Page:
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Corder v. Smothers

AUGUST 28, 1967.




Appeal from the Circuit Court of Williamson County, First Judicial Circuit; the Hon. JOHN H. CLAYTON, Judge, presiding. Judgment affirmed.


This is an appeal from a judgment for the defendant in an action for personal injuries and property damages due to the alleged negligence of the defendant, Gilbert Smothers, in the operation of his automobile which collided with the automobile of the plaintiff, Patricia Corder.

At approximately one p.m. on September 27, 1964, plaintiff had turned off DeYoung Street onto North State Street, a north-south residential street in the city of Marion, and was proceeding north on that street at a speed of 20 miles per hour, across its intersection with Illinois Avenue, intending to turn right into the driveway of the home of a friend who resided on the east side of North State, north of its intersection with Illinois Avenue. The defendant had also entered North State Street at DeYoung Street, and followed the plaintiff at a distance of 25 to 30 feet, at approximately the same speed. It was raining and the pavement was slippery; both cars were traveling in the right-hand lane of the two-lane street, and there were no other cars immediately ahead. At a point less than 100 feet north of Illinois Avenue, defendant slid into the rear of plaintiff's car, as plaintiff had started to make her turn, and had applied her brakes.

Plaintiff testified that she activated her right turn signal as she crossed the Illinois Avenue intersection, but stated on cross-examination that she activated the turn signal at approximately the same time as she applied the brakes, at a point about half the distance between the Illinois Avenue intersection and the driveway; the measured distance from the north side of Illinois Avenue to the south side of the driveway was 85 feet. She further testified that after the impact her car traveled approximately 25 feet and came to rest with the front end about even with the driveway. There was independent testimony that the point of impact was 18 to 27 feet south of the driveway. Plaintiff's husband testified that when he got into plaintiff's car to move it, after the collision, the turn indicator was on.

The defendant testified that he saw no turn signal, and that plaintiff's brake lights illuminated just as plaintiff got to the driveway, when he was 25 to 30 feet behind plaintiff's car, driving 20 to 25 miles per hour, that he applied his brakes as soon as plaintiff's brake lights came on and that his car left skid marks 10 to 15 feet long on the wet pavement.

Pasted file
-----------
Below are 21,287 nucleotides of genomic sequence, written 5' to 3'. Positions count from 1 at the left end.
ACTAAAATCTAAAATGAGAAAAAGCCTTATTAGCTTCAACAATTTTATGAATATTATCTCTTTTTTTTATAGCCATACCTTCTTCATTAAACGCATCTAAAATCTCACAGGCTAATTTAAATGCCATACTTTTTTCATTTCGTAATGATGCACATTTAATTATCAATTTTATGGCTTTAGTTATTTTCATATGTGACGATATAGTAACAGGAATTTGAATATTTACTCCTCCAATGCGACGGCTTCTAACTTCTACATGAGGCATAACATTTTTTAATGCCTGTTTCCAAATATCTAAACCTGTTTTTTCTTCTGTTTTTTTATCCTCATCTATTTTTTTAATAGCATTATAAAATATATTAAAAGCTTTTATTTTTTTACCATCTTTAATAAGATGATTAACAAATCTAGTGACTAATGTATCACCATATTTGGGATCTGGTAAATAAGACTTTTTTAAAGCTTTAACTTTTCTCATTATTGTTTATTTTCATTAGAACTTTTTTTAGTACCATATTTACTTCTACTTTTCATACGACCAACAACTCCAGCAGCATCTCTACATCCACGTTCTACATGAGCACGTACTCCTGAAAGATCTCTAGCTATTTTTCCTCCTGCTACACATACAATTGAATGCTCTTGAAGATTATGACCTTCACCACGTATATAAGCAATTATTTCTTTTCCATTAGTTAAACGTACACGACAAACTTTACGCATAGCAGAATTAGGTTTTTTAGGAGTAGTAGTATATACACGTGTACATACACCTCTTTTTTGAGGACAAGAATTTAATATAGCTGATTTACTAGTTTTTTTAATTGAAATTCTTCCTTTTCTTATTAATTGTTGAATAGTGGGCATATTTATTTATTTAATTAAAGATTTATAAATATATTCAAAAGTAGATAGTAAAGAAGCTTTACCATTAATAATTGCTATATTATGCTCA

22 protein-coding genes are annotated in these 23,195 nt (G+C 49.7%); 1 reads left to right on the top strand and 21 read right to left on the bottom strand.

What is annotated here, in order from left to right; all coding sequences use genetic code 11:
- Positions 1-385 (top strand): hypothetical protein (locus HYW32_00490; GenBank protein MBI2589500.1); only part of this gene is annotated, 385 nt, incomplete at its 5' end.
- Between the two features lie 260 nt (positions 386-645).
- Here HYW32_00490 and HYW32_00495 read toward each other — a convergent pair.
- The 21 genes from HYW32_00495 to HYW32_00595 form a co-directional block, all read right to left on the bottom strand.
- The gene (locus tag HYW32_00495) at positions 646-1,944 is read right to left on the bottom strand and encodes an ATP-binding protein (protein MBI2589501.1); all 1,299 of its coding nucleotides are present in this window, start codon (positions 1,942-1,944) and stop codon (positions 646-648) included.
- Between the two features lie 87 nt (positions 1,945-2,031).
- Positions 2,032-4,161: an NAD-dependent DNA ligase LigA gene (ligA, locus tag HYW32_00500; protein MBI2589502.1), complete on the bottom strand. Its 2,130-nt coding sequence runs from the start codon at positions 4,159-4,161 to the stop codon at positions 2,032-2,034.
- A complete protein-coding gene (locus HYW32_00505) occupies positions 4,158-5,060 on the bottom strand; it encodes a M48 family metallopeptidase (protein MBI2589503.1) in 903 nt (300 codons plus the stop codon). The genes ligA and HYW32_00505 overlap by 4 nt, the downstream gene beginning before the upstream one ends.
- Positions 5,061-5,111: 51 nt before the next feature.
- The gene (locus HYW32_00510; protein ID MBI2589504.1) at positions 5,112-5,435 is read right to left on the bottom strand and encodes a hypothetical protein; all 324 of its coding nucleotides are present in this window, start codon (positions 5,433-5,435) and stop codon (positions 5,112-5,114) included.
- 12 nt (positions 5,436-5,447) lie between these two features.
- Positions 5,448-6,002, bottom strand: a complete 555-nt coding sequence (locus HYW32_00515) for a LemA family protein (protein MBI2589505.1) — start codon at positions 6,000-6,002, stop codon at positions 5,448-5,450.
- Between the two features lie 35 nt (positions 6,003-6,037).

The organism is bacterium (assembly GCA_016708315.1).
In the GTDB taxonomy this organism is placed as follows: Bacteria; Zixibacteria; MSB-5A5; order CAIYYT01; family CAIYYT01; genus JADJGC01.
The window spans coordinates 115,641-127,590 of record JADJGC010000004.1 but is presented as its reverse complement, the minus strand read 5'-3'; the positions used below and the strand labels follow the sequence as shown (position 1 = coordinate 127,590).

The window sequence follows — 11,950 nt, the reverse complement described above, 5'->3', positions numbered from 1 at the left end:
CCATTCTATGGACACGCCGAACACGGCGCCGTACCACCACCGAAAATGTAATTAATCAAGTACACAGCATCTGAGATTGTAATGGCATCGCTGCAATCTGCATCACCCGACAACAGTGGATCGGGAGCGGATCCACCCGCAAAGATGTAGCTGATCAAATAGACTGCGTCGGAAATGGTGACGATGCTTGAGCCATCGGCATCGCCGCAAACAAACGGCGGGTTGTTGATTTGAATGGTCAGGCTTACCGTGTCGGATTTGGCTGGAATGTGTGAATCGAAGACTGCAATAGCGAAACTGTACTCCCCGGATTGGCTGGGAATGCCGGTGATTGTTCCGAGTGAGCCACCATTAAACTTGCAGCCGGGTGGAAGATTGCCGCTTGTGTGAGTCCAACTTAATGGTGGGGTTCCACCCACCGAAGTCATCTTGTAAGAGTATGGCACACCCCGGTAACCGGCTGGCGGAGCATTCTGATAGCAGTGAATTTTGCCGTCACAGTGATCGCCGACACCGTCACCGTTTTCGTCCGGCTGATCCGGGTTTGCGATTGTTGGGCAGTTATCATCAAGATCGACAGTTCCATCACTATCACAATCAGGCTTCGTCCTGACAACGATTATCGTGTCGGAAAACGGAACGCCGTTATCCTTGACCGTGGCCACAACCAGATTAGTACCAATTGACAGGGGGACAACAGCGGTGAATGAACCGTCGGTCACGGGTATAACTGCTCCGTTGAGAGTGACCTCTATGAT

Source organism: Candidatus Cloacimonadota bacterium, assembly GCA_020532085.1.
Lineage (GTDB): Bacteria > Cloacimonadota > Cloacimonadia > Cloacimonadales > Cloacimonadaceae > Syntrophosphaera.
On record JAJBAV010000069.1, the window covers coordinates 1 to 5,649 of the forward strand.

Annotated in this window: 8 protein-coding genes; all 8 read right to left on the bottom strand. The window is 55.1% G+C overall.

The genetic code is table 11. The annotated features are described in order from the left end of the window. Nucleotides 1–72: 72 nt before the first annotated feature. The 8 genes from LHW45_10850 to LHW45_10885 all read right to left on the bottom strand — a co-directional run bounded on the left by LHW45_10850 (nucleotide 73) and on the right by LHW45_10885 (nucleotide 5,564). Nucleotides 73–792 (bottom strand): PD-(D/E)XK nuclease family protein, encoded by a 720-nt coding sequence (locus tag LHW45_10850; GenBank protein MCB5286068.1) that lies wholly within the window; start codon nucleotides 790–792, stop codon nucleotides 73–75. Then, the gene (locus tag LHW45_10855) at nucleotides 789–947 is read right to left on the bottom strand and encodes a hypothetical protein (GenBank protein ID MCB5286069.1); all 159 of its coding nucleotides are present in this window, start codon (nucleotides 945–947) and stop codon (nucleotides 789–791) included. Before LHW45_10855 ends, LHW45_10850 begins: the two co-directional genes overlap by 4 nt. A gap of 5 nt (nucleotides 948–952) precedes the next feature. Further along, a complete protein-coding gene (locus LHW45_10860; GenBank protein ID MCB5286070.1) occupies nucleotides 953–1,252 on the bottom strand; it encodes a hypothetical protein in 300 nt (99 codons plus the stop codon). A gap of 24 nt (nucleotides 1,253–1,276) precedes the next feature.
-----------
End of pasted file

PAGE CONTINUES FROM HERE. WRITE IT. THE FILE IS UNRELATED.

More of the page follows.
Both parties testified that their views were unobstructed from the time they turned onto North State Street, for a distance of more than 700 feet. However, the plaintiff testified that as she passed the Illinois Avenue intersection before the driveway, she looked into her rearview mirror and saw no vehicles behind her. Upon collision, the front of the defendant's car struck the right rear bumper of the plaintiff's car. There was minimal damage to the plaintiff's automobile, however, as a result of the impact, the plaintiff's chest struck the steering wheel of her car. Upon these facts, some of them contradicted, the jury rendered a verdict for the defendant. The trial court entered judgment on the verdict, from which this appeal is taken.

The plaintiff alleges that the court erred in denying her post-trial motion for a judgment notwithstanding the verdict and her alternative post-trial motion for a new trial on the grounds that the verdict of the jury was contrary to the manifest weight of the evidence and that the court erred in instructing the jury.

Considering the alleged erroneous instruction first, the plaintiff argues that the court erred in giving defendant's Instruction No. 5, (IPI 60.01), which provided:

"There was in force in the State of Illinois at the time of the occurrence in question a certain statute which provided that:

"No person shall turn a vehicle from a direct course upon a highway unless and until such movement can be made with reasonable safety and then only . . . after giving an appropriate signal in the manner hereinafter provided in the event any other vehicle may be affected by such movement.

"A signal of intention to turn right . . . shall be given during not less than the last 100 feet traveled by the vehicle immediately to the rear when there is opportunity to give such signal.

"Any stop or turn signal when required herein shall be given either by means of the hand and arm or by a signal lamp or lamps or mechanical signal device. . .

"If you decide that a party violated the statute on the occasion in question, then you may consider that fact together with all the other facts and circumstances in evidence in determining whether or not a party was negligent before and at the time of the occurrence."

The plaintiff argues that the first two paragraphs of the cited statute are inapplicable to the facts of the case. She further argues that by giving the instruction the court permitted the jury to find that if the plaintiff failed to give a right turn signal during the last 100 feet before turning that she could be held to be guilty of contributory negligence. It is suggested by the plaintiff that the statute does not impose a duty on a driver to give a right turn signal during the last 100 feet when the driver is turning into a private driveway from the right lane of a two-lane highway if ...

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